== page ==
The WS wine of the day today (May 14) is De Trafford Shiraz Stellenbosch 2001. The tasting notes refer to "pure, modern plum." What the heck is "modern plum?"
Originally posted by cluricaunwines:
Would this be a post modern plum post?
Haggis- I have no idea.
Originally posted by haggis:
Spenser: tasting like "modern plum" vs. "a modern style with plum flavors" seem like two different things to me. "Modern" is modifying plum. Maybe you're right, and it's just bad syntax... or is that sin tax?
A member of the rose family, the plum is related to the peach and the nectarine, all of which are stone fruit or botanically speaking, drupes, that is, fruit with soft flesh surrounding a seed and covered with skin. The plum’s genealogy can be traced along two lines. The common European plum such as the blue plum or the prune plum (and including the Damson plum named for the city of Damascus) can be traced to the Caucasus region between the Caspian and Black Seas before the time of Christ. These plums then spread to the Mediterranean and the rest of Europe.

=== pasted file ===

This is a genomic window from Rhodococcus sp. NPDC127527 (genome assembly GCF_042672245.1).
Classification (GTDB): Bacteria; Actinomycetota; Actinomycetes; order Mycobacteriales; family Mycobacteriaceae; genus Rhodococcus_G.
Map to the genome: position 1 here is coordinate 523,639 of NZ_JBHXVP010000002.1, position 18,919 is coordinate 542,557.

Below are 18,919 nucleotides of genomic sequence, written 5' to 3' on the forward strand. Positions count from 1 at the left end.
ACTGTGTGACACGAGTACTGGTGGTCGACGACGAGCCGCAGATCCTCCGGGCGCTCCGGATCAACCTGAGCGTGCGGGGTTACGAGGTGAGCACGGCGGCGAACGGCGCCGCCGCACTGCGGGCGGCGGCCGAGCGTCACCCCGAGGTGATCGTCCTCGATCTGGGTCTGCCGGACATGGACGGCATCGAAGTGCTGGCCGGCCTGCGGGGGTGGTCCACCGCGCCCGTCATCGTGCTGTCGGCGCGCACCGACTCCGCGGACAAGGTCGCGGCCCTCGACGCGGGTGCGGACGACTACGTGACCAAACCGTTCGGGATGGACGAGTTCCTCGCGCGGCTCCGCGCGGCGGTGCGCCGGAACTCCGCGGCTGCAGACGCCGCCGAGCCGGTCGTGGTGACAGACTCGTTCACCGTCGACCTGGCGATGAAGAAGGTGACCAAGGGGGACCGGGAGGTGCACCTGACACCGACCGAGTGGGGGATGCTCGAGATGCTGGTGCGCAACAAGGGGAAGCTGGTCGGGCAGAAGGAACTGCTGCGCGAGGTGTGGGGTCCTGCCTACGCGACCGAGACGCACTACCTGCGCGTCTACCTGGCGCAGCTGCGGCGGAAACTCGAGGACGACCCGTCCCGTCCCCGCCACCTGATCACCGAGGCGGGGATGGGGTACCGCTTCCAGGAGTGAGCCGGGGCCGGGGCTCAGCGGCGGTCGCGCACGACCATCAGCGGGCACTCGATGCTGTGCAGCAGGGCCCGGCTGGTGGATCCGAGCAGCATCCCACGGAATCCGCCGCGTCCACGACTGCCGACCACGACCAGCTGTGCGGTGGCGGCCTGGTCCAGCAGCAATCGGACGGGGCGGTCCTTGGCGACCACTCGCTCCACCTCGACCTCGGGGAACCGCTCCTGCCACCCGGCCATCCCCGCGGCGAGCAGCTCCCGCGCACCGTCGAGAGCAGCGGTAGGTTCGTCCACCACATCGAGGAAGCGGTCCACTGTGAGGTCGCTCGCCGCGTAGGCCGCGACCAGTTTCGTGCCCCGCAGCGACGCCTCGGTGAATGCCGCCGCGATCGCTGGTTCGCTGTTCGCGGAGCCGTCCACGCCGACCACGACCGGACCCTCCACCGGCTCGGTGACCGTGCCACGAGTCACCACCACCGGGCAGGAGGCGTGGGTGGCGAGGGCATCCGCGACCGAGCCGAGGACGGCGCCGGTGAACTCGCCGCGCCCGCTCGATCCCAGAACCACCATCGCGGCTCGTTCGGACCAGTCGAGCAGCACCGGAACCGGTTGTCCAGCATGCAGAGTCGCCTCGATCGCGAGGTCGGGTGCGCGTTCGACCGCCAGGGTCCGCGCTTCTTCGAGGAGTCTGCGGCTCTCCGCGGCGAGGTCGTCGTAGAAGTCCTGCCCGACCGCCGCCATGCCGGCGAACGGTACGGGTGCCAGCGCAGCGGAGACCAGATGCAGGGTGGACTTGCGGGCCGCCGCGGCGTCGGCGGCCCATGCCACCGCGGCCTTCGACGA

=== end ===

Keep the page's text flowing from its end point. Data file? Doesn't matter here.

The Japanese plum had its origins in China, also more than 2000 years ago. The Chinese considered the wild plum a delicacy, but this Asian plum did not fully develop until it found a home in Japan some 300 years ago. In the 19th century, when the Japanese began immigrating to the United States and settling in California, they brought their plums with them.
There are also native American plums, none of which are significant commercially. Perhaps the most familiar one is the sloe which goes into the production of sloe gin, a distilled spirit popular in the 50s and early 60s, especially for coming-of-age drinkers. A small beach or maritime plum may also be found occasionally in the fall.
Luther Burbank, the famous American plant breeder, purchased some plum trees in Japan in the late 1800s. As a result of experiments he performed near his home in Santa Rosa, California, a number of modern plum varieties were developed, most notably the Santa Rosa plum. Today, over 200 varieties of plums are raised in California.
Originally posted by cometspider:
Which still leads to the question, "How does modern plum flavor differ from regular plum flavor?" Are moderm plums more ripe, fleshy, etc?